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Friday, October 9, 2015
- What does birth control have to do with reducing global emissions?
Everything, women around the world would say, because they know how closely linked reproductive health is to issues ranging from poverty and food security to climate change and beyond. This message was precisely what female leaders brought to the Rio+20 conference on sustainable development, but not many were listening, least of all the Vatican.
“The only way to respond to increasing human numbers and dwindling resources is through the empowerment of women,” said Dr. Gro Harlem Brundtland, former prime minister of Norway and former director-general of the World Health Organisation.
“It is through giving women access to education, knowledge, to paid income, independence and of course access to reproductive health services, reproductive rights, access to family planning,” she elaborated, adding that no other way existed to change the current “pattern of human consumption”.
Female leaders have long been trying to tell the world that sustainable development is not just about deforestation, climate change and carbon emissions. Equally as important to sustainable development are gender equality and human rights, which include sexual and reproductive rights.
But the reality is that globally, 215 million women who want to avoid pregnancy are not using effective methods of contraception. More than two and five pregnancies are unplanned, and approximately 287,000 girls and women die each year from pregnancy-related causes. The world has a ways to go to ensure that women have access to full reproductive rights and health.
Yet twenty years ago, the Rio earth summit saw unanimous agreement that sustainable development cannot be realised without gender equality.
So the current state of negotiations – to be fighting over something that was recognised 20 years ago – are frustrating for people like Rebecca Lefton, a policy analyst focusing on international climate change and women at the Washington, DC-based think tank Centre for American Progress, who has been following the negotiations for several months.
She watched the draft of the summit’s outcome text start off at 19 pages, balloon to hundreds, and then be cropped down to 49 pages. To her dismay, she found that references to women’s reproductive rights and gender equality were being scrapped.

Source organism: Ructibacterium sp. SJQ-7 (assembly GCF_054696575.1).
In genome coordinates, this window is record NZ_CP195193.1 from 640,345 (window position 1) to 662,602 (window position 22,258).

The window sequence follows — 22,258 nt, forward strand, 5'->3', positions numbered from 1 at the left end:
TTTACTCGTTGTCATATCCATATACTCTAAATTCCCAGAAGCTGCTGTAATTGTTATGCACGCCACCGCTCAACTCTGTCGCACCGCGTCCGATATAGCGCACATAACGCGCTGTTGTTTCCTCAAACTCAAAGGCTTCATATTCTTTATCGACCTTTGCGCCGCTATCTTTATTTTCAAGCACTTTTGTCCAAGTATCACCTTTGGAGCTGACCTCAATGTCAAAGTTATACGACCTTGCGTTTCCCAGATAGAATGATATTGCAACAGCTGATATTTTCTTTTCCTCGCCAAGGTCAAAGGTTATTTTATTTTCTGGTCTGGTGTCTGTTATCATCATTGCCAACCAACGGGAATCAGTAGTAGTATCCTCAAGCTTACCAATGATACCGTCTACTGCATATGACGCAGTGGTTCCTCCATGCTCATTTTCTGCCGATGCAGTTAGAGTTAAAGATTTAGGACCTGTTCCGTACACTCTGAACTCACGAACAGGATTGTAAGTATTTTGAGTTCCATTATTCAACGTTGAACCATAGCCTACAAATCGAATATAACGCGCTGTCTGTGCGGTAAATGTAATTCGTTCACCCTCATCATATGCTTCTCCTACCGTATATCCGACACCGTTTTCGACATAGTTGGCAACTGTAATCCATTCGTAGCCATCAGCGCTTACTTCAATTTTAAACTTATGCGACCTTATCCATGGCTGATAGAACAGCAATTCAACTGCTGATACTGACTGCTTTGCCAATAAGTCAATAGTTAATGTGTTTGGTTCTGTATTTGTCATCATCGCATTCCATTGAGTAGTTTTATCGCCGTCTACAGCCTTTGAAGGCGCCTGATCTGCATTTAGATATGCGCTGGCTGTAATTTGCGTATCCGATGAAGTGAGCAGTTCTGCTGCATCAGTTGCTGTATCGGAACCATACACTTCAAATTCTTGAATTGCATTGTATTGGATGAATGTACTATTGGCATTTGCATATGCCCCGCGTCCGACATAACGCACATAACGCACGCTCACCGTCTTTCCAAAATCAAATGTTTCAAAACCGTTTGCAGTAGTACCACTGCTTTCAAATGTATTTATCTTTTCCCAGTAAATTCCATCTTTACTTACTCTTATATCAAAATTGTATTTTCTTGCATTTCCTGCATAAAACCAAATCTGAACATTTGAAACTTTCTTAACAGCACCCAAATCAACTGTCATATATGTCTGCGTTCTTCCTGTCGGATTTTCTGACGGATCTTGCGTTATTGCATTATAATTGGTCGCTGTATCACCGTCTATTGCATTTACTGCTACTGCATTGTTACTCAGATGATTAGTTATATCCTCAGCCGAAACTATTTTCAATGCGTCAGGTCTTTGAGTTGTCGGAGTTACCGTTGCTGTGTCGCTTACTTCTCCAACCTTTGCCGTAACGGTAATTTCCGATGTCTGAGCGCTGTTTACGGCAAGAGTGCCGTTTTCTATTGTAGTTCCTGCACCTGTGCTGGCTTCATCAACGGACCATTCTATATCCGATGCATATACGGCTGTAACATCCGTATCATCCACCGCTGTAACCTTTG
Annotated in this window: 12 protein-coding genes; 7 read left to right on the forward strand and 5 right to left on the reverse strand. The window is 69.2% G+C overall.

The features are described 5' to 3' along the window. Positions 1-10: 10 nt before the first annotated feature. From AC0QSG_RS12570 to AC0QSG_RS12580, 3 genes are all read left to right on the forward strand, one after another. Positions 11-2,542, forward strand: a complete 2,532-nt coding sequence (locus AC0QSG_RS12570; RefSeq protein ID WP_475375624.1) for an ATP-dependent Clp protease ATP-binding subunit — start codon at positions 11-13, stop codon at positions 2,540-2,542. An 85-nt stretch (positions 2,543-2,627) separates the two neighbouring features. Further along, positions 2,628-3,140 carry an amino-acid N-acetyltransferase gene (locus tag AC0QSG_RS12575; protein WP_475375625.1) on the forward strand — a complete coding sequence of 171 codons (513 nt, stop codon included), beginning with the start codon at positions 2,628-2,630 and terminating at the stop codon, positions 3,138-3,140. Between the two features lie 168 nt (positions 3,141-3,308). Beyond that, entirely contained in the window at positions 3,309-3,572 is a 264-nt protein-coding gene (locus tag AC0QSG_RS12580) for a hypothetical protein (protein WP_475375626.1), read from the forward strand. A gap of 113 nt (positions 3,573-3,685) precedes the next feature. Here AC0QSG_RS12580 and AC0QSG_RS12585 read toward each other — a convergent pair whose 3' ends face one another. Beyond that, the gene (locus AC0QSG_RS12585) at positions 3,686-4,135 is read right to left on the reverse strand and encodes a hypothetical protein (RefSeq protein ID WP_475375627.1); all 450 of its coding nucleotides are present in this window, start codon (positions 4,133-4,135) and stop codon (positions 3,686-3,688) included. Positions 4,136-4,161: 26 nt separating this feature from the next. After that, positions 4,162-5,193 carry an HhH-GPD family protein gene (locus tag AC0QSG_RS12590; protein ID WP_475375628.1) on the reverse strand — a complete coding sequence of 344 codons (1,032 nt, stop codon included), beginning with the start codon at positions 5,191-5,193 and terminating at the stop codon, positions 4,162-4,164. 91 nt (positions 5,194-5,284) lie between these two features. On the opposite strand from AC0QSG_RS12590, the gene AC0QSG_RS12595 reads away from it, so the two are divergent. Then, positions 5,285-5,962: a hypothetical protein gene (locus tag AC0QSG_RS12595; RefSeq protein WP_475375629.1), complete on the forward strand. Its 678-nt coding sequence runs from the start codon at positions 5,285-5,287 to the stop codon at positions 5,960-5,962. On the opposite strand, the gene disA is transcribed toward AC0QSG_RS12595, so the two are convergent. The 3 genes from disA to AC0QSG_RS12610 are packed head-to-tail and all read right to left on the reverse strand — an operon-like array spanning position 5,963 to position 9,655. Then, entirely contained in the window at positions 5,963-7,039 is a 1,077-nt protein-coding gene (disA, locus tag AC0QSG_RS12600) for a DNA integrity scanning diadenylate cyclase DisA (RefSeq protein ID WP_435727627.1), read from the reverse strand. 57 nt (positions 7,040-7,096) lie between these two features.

“Women’s rights and gender equality were affirmed but not as strongly as they could be,” Lefton told TerraViva. “To some extent (they) saw a reasonable backsliding; I don’t think the text would be reopened to be revised or tweaked.”
Dr. Babatunde Osotimehin, executive director of the U.N. Population Fund (UNFPA), tried to sound optimistic, telling journalists, “In the first draft there was no mention to health at all, and now the entire Cairo agenda is there, which implicitly addresses reproductive rights. There are many elements we can work with.”
Even Brundtland said, “It looked quite bad some weeks ago, in the preparing process for this meeting. Not only reproductive rights, but in most paragraphs it was hard to get in women’s rights and their place in the economy to stimulate economies, and to protect (the) environment.”
“In the last week or two, this has improved,” she said. “The declaration has many weaknesses, but there are key passages on women as central partners in decision-making….All of that is better than what we had in Rio twenty years ago.”
The United States, Norway and several women’s rights organisations have fought to keep the text’s language strong, but the Holy See (the Vatican) led the opposition to remove references that ensured women’s reproductive rights.
“The result is that the final text has no reference to reproductive rights and commits to promotion rather than ensuring equal access of women to health care, education, basic services and economic opportunities,” said Lefton, adding that the Vatican equates reproductive rights and health with abortion – an inaccurate comparison, at best.
Yet female heads of state and government gathered at the Rio+20 women leader’s summit remained undaunted and pledged that the document they signed would not be lost in the “forest of declarations on gender issues”. They urged governments, civil society and the private sector to prioritise gender equality and women’s empowerment in their sustainable development efforts.
“We know from research that advancing gender equality is not just good for women, it is good for all of us. When women enjoy equal rights and opportunities, poverty, hunger and poor health decline and economic growth rises,” said Michelle Bachelet, executive director of U.N. Women.
Cate Owren, executive director of Women’s Environment and Development Organisation (WEDO), criticised the removal of references to reproductive rights from the Rio outcome document. “Political compromises for the sake of an agreement should not have cost us our rights – nor our planet,” she said.